“It began with…a music video?” is how Chantelle described Melancholia today. That certainly seems apt: you are presented with scenes, vignettes, each filmed at an intense 1000+ frames per second that make every detail of every scene burn itself into your retina and your consciousness. And over it all one mournful Wagner tune plays, slowing your heart rate and lowering you gently into a sense of unease. That same tune is the only music to be found in Lars von Trier’s stark portrait of depression and desolation. When you watch Melancholia you must keep those scenes in mind, for they are the shape of things to come.
Warning, there are some mild spoilers.

A brief summary: Justine (Kirsten Dunst) is finding it hard to cope with the enforced joyfulness of her wedding to her husband Michael (Alexander Skarsgård). The more her family tries to engage her, the more she detaches from their embraces and their needs. This is compounded by the behaviour of her spectacularly neglectful parents (John Hurt and Charlotte Rampling), and her overbearing sister Claire (Charlotte Gainsbourg). Even her brother in law John (Keifer Sutherland) gets in on the blame game, calling her selfish for not being happy at the ridiculously extravagant wedding that he has bankrolled and hosted at his luxurious estate. The only person who seems passively invested in her happiness is Michael, but even he cannot withstand the powerful force of Justine’s chronic depression. As relationships are strained by Justine’s actions, a new cause for concern presents itself: a planet, Melancholia, has been discovered on a course past Earth. The planet is bigger than our own, and appears in our sky larger than the moon. Whether or not it will collide with the Earth is cause for dissent, and it sets the stage for the dramatic climax of the film.

Melancholia feels like two different short films, linked by their characters. Indeed, it is separated into two parts, each named for one of the sisters. And what is fascinating to me is the contrast found between the subject matter and the focal character of each. In the first part, we are introduced to Justine, the advertising copy-writer, turned art director. Justine seems to be the flightier of the two, detached from reality and struggling to find her place in it. She describes herself as being dragged down by grey wool, and her sister Claire tries to snap her out of it, demanding that she let go of those dreary fantasies. Claire seems utterly exhausted in dealing with Justine, and yet drawn to her, obsessed with her well-being while being herself completely unable to cope with Justine’s depression. Justine wants to run away, to check out, and makes some bold moves to that effect. She quits her job on the night of her promotion, with a spectacular burning of the bridge between her and her boss Jack (Stellan Skarsgård). And through a determined lack of action, she allows her brand new husband to walk out of her life. It seems like a laser-guided approach to hitting rock-bottom. And so her story would have ended there, except for Claire dragging her back to the estate to nurse her back to health. Claire is the grounding force, the rock to Justine’s river. And thus it is disconcerting when it is during Claire’s half of the film that the planet Melancholia and all of its ominous beauty is introduced.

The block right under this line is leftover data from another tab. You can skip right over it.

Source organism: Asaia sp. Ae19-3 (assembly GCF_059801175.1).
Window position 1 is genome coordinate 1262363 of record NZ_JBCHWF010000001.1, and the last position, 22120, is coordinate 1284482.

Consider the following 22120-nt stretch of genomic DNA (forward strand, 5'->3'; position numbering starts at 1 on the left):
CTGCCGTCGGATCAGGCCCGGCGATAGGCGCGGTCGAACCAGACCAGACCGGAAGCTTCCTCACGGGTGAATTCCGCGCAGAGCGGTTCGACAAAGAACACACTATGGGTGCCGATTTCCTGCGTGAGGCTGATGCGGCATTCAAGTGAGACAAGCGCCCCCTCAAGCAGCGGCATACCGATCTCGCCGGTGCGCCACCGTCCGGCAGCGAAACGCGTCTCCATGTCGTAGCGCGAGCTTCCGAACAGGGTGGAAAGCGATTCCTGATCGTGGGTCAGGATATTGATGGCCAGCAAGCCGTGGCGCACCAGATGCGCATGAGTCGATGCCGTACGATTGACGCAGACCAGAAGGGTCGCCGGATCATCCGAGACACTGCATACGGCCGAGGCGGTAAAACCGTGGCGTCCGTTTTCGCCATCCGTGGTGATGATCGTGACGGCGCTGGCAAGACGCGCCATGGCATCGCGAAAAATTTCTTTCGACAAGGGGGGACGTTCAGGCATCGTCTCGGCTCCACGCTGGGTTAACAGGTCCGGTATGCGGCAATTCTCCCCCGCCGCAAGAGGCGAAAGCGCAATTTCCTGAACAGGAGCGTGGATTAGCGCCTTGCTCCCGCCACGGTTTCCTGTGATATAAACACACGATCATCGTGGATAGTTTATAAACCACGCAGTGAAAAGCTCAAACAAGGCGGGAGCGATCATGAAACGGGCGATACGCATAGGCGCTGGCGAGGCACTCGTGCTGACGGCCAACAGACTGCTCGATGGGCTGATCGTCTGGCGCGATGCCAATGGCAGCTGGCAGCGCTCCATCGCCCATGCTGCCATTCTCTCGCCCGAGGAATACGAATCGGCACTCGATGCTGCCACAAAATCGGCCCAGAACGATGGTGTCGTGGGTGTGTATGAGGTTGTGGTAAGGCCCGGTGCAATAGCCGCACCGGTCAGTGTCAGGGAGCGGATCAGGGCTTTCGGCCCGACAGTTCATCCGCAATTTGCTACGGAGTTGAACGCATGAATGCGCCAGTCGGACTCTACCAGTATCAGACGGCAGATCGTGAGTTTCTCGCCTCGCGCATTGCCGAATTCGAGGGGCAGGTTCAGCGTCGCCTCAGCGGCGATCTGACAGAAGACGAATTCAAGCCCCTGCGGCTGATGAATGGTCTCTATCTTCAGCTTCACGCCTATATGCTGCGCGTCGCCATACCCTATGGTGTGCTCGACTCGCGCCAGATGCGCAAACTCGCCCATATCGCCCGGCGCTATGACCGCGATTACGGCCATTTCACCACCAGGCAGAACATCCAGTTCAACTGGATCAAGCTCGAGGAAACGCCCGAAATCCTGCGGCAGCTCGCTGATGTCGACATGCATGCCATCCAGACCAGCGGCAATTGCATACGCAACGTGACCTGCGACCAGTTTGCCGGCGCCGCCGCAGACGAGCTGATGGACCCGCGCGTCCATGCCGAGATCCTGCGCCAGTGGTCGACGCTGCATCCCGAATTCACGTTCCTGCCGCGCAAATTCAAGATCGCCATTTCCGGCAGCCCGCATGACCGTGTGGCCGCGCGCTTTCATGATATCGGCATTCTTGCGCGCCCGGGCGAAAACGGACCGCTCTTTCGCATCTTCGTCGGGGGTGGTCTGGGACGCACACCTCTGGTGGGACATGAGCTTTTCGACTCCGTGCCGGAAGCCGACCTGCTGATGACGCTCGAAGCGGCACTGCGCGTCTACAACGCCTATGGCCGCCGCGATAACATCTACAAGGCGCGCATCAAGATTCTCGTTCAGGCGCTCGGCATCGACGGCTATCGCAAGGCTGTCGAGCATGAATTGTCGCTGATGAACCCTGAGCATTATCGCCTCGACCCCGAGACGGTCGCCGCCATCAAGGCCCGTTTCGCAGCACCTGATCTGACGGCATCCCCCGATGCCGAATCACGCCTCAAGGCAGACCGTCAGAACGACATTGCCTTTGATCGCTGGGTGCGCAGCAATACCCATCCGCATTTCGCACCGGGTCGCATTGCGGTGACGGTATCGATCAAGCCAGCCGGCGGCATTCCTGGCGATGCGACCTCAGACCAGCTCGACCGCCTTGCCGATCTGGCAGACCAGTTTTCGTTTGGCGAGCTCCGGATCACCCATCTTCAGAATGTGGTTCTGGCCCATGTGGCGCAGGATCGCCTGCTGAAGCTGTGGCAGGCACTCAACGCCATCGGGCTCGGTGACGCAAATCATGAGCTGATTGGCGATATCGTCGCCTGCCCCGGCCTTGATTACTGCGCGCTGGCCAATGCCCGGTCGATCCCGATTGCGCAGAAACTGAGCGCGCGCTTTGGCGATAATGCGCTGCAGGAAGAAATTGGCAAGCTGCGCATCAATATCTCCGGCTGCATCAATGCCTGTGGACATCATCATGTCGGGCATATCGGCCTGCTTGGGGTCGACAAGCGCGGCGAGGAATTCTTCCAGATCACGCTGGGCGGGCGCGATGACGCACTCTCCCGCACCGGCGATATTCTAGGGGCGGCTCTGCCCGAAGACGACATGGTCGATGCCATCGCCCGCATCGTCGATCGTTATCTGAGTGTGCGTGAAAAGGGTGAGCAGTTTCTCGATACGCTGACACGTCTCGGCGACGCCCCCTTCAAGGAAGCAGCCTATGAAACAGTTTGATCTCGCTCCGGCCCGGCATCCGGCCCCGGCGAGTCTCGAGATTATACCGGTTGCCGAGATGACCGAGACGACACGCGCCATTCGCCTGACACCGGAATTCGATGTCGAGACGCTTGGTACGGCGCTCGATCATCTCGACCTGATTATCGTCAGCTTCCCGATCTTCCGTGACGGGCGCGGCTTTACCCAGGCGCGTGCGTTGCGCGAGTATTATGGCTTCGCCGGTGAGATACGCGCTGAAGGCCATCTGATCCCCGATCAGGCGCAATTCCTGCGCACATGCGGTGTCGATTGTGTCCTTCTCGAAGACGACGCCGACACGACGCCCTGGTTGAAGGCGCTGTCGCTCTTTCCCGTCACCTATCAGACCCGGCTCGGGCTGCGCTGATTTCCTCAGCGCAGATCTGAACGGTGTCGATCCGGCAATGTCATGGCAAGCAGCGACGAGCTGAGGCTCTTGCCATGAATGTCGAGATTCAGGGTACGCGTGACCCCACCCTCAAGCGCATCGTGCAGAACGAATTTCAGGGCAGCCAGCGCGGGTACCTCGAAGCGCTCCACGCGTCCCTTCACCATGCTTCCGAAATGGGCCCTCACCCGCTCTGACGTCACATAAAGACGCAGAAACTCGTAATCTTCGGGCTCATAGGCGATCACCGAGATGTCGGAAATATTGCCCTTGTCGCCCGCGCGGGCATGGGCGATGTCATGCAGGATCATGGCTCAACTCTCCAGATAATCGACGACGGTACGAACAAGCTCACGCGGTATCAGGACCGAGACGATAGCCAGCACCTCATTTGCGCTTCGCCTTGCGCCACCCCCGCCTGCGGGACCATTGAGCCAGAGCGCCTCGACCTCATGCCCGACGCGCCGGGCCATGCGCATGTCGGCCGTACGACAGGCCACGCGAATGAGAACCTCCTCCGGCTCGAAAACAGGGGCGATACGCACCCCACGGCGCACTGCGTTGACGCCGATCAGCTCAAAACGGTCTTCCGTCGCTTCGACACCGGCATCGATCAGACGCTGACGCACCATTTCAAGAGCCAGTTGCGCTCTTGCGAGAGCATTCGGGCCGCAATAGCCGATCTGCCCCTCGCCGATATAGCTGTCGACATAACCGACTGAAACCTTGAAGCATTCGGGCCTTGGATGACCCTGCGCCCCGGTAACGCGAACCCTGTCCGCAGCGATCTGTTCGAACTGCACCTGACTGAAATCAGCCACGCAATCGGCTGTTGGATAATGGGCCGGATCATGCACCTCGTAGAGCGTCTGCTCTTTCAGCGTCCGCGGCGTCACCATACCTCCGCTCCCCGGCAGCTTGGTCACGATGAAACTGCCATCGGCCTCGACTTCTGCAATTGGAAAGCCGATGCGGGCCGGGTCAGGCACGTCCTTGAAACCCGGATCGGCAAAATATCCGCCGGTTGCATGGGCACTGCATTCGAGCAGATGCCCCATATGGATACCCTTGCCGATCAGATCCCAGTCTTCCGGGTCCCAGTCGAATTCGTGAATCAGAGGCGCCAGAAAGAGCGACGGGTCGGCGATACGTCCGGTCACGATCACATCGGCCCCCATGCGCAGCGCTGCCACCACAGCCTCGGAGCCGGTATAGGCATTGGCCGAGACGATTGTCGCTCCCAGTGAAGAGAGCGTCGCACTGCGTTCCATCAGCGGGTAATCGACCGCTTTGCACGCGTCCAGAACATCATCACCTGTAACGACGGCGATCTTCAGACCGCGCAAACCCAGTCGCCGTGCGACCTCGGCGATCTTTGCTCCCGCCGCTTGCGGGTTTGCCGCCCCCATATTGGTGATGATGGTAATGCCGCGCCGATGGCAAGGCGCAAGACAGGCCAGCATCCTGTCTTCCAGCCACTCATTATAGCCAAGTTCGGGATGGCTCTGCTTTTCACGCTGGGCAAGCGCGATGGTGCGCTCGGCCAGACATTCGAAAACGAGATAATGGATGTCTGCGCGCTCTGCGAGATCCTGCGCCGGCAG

The planet is blue, and seems to be devoid of life. Its path is calculated to pass close by Earth, interfering with our electronics and even drawing away a bit of our atmosphere. Claire’s husband John is an astronomy aficionado, and he is constantly reassuring Claire that “the scientists” are certain that it will pass Earth by safely. But the estate in which they live is very remote, disconnected from the outside world, and so Claire has only John’s opinion to sooth her concerns. As Melancholia approaches she finally takes to the Internet to find an alternative view point. This leads her to an alternative hypothesis of Melancholia’s projected path, and the prediction that it will loop around after the the fly by, and then collide with Earth. And during all of these events Claire has given herself the project of re-engaging Justine in the world again, with little success.

During part two it is revealed that Justine may have a preminatory ability of sorts. It seems that Claire is aware of this but has been doggedly ignoring it. Justine calmly reiterates that she “knows things”, and one of the things that she knows is that Life exists only on Earth, it will end soon, and that this is a good thing. Claire is torn between wanting to shut out her sister’s dire predictions, and her own increasing anxiety over Melancholia’s approach. She turns to her husband John for reassurance, but even he is unable to truly comfort her. When later his own confidence is shaken, Claire is left with no rock of her own.